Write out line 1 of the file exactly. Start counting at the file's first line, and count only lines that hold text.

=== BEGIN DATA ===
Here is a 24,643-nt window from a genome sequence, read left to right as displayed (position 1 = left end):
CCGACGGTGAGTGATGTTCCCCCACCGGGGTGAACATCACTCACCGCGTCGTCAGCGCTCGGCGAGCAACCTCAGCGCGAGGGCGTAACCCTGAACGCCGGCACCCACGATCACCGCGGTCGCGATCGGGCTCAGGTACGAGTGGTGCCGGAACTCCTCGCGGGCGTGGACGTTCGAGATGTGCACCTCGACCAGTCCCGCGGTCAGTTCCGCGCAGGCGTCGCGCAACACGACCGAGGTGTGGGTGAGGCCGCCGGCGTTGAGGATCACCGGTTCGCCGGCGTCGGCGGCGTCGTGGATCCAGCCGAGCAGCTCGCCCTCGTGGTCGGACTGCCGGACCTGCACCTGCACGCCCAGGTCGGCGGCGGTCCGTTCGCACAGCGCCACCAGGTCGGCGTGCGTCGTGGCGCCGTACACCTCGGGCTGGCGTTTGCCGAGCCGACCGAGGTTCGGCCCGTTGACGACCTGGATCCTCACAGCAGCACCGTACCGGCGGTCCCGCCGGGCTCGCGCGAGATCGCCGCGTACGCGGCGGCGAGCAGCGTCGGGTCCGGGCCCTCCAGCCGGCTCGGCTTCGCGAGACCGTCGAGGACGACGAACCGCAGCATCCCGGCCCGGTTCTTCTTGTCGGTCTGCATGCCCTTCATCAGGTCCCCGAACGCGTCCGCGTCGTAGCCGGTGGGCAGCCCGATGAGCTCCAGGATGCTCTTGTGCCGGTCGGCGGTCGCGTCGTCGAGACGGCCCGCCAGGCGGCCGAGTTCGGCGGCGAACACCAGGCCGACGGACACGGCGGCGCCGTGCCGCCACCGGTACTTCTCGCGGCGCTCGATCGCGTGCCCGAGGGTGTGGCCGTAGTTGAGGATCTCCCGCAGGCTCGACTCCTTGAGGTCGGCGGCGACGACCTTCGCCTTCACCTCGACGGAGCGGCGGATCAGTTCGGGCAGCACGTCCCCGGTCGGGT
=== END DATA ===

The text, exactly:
Here is a 24,643-nt window from a genome sequence, read left to right as displayed (position 1 = left end):